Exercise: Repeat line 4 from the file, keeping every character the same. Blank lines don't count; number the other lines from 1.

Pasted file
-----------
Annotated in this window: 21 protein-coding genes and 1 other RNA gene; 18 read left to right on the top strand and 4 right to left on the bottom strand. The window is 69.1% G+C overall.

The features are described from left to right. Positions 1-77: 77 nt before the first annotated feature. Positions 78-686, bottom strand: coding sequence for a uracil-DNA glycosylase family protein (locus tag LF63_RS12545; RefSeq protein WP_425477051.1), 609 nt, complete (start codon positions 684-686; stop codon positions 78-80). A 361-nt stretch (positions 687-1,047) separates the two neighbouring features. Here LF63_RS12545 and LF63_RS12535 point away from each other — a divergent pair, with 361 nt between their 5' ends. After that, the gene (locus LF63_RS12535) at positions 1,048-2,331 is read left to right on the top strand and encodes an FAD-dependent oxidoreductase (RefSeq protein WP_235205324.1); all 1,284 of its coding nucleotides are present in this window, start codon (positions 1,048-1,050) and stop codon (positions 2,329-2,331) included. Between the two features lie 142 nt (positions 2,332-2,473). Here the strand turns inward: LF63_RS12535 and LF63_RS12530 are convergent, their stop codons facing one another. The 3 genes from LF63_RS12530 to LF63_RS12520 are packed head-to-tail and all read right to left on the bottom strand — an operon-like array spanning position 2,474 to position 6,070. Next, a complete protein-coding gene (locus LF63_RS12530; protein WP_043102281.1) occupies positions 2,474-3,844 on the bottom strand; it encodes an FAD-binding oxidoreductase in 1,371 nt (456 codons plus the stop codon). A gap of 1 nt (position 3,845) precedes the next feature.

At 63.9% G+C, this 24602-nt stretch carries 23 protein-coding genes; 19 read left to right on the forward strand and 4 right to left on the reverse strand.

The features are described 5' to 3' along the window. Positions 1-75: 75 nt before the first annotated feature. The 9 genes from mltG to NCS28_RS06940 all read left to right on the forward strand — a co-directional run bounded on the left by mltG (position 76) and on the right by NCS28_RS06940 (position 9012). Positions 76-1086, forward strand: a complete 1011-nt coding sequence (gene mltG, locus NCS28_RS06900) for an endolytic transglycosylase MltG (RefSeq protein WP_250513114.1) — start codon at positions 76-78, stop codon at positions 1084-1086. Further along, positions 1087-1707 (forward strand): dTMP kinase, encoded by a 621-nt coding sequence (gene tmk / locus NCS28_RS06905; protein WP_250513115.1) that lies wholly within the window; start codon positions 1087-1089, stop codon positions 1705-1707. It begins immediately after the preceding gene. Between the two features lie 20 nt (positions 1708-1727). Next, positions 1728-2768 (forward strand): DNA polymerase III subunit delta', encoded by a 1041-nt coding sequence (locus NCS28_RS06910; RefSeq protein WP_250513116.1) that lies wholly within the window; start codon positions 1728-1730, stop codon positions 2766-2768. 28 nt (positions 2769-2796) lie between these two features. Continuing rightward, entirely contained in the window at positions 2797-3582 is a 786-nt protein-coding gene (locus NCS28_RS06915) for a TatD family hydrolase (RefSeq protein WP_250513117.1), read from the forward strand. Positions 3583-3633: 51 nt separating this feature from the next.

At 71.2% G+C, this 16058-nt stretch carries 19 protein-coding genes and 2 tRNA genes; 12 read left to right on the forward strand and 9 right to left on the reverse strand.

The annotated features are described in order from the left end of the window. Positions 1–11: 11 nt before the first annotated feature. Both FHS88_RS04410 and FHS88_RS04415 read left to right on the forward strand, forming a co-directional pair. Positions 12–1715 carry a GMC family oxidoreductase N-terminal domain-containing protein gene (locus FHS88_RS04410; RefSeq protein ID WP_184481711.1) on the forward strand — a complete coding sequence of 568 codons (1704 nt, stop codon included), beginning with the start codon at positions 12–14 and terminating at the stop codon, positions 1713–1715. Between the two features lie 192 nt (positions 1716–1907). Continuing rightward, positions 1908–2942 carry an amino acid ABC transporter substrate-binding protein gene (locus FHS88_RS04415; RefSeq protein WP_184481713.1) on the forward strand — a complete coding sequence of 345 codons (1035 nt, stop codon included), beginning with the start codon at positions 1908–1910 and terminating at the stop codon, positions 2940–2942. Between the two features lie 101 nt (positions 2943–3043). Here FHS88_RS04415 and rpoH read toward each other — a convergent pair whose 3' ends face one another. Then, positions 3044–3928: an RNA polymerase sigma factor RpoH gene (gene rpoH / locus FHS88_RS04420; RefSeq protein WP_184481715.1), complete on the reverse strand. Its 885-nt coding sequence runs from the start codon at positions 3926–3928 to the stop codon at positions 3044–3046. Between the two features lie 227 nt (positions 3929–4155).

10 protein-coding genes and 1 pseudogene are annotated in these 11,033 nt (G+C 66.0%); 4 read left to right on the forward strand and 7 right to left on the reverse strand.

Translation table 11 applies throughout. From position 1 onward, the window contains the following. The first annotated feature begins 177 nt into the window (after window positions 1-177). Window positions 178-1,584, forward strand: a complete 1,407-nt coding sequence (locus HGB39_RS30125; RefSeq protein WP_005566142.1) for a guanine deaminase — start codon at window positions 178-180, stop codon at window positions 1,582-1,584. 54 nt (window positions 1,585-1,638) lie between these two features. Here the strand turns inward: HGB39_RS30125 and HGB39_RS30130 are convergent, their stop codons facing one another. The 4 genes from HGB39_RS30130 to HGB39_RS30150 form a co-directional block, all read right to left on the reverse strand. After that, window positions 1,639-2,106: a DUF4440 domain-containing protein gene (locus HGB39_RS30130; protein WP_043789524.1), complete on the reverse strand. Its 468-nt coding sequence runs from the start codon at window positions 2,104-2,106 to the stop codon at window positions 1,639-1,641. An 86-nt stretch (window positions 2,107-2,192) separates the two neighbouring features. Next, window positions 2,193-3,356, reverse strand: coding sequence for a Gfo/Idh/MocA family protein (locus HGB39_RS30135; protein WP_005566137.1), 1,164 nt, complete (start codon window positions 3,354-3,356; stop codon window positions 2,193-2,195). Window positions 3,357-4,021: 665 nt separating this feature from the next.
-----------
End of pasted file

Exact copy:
The features are described 5' to 3' along the window. Positions 1-75: 75 nt before the first annotated feature. The 9 genes from mltG to NCS28_RS06940 all read left to right on the forward strand — a co-directional run bounded on the left by mltG (position 76) and on the right by NCS28_RS06940 (position 9012). Positions 76-1086, forward strand: a complete 1011-nt coding sequence (gene mltG, locus NCS28_RS06900) for an endolytic transglycosylase MltG (RefSeq protein WP_250513114.1) — start codon at positions 76-78, stop codon at positions 1084-1086. Further along, positions 1087-1707 (forward strand): dTMP kinase, encoded by a 621-nt coding sequence (gene tmk / locus NCS28_RS06905; protein WP_250513115.1) that lies wholly within the window; start codon positions 1087-1089, stop codon positions 1705-1707. It begins immediately after the preceding gene. Between the two features lie 20 nt (positions 1708-1727). Next, positions 1728-2768 (forward strand): DNA polymerase III subunit delta', encoded by a 1041-nt coding sequence (locus NCS28_RS06910; RefSeq protein WP_250513116.1) that lies wholly within the window; start codon positions 1728-1730, stop codon positions 2766-2768. 28 nt (positions 2769-2796) lie between these two features. Continuing rightward, entirely contained in the window at positions 2797-3582 is a 786-nt protein-coding gene (locus NCS28_RS06915) for a TatD family hydrolase (RefSeq protein WP_250513117.1), read from the forward strand. Positions 3583-3633: 51 nt separating this feature from the next.